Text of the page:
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FT 24 AUTOMATIC SPRINKLER

CONTROLS, GAUGES AND ALARM


OBJECTIVE 1. To explain the controls, gauges and alarm of the automatic sprinkler system.

REFERENCE 2. Manual of Fireman Ship Book 9.

CONTENTS 3. Introduction. Stop Valves. Typical layouts for wet and alternate wet and dry pipe system have already been given. The main stop valve, which is fitted to all installations, enables the water to be cut off after the fire has been extinguished in order to reduce water damage and to permit the actuated heads to be removed and replaced by a hand wheel. All stop valves is of the gate valve type, operated by a hand wheel. All stop valves be right-handed (i.e. they must be shut be rotating clockwise). And their hand wheels must be marked to show the direction in which the wheel must be turned to shut the valve. An indication must be fitted which will show whether the valve is open or shut. In order to prevent unauthorized and to guard against accidental closure, main stop valves are secured in the fully-open position with open position with a strap which can be but in case of necessity. 4. It in a rule of the Fire Officers Committee that a plan showing the position of the main stop valves must be placed with the building, so that it can be seen easily by firemen or others responding to a call. In addition, a location plate must be fixed on the outside of an external wall, as near to the main stop valve as possible, bearing the following words in raised or other approved letters (Fig. 4.1).

SPRINKLER STOP VALVE INSIDE

Fig 4.1: One Type of Sprinkler Location Plate (It Is Recommended That the Words Be White On Black Background)

5. The main stop valve must be placed close to an entrance to the premises, preferably a main entrance in such a location as to be always readily an accessible to authorized persons. It must be secured in the open position by a padlocked or riveted strap, and adequately protected from the action of frost. In addition to the main stop valve forming part of the installation control valve assembly, each supply to the system is fitted with a stop valve.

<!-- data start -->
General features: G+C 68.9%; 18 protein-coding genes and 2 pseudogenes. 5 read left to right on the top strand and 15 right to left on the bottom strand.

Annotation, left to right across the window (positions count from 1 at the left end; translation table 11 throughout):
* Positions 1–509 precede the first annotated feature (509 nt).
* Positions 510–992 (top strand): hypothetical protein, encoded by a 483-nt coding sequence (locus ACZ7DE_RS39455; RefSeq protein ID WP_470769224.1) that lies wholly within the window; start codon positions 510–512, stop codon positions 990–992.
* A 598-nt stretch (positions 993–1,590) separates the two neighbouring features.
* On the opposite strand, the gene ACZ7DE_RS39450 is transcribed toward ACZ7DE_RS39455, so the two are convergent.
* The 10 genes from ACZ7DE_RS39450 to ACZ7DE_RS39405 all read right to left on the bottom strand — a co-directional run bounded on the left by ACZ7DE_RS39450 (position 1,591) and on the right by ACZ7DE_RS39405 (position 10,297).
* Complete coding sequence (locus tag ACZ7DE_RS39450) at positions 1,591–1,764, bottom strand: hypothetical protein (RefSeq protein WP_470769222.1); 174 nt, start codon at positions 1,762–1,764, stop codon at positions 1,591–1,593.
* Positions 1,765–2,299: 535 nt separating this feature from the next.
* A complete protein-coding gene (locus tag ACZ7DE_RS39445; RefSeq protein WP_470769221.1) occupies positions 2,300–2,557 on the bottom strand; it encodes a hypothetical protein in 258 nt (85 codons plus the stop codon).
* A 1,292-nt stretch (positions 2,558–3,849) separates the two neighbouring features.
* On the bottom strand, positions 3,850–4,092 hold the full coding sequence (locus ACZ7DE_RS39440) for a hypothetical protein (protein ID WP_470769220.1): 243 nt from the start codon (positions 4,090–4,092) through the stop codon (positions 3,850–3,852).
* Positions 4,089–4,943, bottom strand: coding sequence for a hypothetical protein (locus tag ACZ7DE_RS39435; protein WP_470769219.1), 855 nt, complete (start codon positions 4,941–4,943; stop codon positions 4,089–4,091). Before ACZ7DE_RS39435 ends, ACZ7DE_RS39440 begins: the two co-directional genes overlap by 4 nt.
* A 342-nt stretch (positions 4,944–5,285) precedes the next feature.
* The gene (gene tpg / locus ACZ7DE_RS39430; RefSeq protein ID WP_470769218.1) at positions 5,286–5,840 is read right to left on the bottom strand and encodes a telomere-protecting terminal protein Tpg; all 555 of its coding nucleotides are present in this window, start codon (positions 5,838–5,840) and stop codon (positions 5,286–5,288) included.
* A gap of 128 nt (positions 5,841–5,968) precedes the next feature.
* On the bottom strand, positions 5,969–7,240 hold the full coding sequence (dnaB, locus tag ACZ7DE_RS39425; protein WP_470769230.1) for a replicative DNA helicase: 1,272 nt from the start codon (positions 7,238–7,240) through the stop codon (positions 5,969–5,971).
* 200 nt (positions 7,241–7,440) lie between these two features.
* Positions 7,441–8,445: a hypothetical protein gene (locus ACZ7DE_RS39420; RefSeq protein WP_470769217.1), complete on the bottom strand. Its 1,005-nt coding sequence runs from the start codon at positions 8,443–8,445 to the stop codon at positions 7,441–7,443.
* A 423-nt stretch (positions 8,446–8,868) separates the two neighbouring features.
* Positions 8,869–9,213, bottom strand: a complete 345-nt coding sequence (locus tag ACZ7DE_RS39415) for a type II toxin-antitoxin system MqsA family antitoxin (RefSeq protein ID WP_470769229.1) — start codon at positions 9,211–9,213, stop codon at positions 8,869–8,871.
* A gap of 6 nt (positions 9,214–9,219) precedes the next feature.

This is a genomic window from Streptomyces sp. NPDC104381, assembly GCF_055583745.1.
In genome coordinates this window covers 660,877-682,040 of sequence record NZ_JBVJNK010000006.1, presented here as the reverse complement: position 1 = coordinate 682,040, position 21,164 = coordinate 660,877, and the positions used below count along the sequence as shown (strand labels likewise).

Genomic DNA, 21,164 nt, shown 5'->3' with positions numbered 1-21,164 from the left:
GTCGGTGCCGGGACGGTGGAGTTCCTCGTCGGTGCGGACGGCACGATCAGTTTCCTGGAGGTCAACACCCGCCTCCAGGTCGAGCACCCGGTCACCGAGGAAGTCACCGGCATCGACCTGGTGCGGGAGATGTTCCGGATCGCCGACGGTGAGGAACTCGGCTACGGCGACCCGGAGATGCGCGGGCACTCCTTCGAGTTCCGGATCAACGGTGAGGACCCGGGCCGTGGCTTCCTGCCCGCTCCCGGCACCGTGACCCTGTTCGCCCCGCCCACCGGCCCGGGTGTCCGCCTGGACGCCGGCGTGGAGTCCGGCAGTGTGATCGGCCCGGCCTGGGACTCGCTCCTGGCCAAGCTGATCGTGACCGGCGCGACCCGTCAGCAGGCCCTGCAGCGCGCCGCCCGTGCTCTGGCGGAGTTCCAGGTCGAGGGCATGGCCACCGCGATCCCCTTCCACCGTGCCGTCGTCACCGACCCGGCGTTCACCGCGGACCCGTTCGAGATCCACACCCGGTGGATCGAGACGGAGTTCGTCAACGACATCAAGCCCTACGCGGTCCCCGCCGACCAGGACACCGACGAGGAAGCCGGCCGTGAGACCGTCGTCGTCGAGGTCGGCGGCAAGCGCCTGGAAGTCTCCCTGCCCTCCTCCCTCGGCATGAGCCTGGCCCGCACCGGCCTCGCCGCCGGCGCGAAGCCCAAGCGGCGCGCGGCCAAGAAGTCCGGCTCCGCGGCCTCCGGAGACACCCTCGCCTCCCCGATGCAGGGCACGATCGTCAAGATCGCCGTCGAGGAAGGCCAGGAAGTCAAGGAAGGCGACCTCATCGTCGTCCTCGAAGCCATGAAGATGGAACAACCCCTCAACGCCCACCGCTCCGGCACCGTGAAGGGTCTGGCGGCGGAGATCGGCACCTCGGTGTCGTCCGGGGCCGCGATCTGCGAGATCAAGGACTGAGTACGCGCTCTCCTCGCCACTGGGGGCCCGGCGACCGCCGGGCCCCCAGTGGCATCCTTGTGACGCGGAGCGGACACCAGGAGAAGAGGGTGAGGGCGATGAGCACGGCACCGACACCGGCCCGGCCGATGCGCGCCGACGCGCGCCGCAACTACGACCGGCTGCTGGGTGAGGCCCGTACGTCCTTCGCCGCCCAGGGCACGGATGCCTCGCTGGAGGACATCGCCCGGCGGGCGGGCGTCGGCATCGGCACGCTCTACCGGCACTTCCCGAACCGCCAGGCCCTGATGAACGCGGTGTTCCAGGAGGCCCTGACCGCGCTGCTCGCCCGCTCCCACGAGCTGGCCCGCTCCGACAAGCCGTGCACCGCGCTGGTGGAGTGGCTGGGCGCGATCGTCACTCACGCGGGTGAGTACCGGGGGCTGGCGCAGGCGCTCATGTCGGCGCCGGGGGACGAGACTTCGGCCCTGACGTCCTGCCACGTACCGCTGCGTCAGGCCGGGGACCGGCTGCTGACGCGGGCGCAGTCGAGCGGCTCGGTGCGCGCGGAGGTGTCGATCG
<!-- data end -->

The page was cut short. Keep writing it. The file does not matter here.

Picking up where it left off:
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6. Subsidiary stop valves, i.e. above the alarm valve, controlling sections of an installation (for instance, sections of a wet system exposed to frost, such as catwalks, loading places, outside hoists, outside staircases and gangways) which are capable of being shut off and disused during winter months, are only permitted when the area controlled by the secondary stop valve does not exceed 100 m. Suitable drainage facilities must also be provided. 7. Subsidiary stop valves may also be used certain sections of a sprinkler installation, such an to facilitate the testing of a dry pipe valve, when a system is permanently on the dry system, or to control sprinklers on a tail-end dry pipe system. The valves are of the interlocking key type. When the valves are closed, the key in readily visible. 8. Non-Return Valves. The principle upon which a non-return valve works is shown in detail in Fig 4.2. Water can pass through the valve only in the direction of the arrows by raising the clack valve. Any tendency to cause a flow of water in the reverse direction forces the clack valve on to its seating and so closes the valve. 9. Each water supply must be fitted with such a valve, unless there in only a single connection for the installation, when a non-return valve is unnecessary. A few water undertakings insist on the provision of a non-return valve on a single town main connection as an additional safeguard against the return of water from a sprinkler installation into the main. Non-return valves may be placed near the main stop valve, but are most frequently found close to the supply stop valve at the point of entry of the supply into the premises. 10. Non-return valves are fitted to prevent a reverse flow in the supply system due to the unequal pressure at which they operate. For example, if a town main having a good pressure and an elevated tank are used as water suppliers to a sprinkler system, water from the main would, unless a non-return valve were fitted, pass up the supply connecting the tank to the installation and cause it to overflow .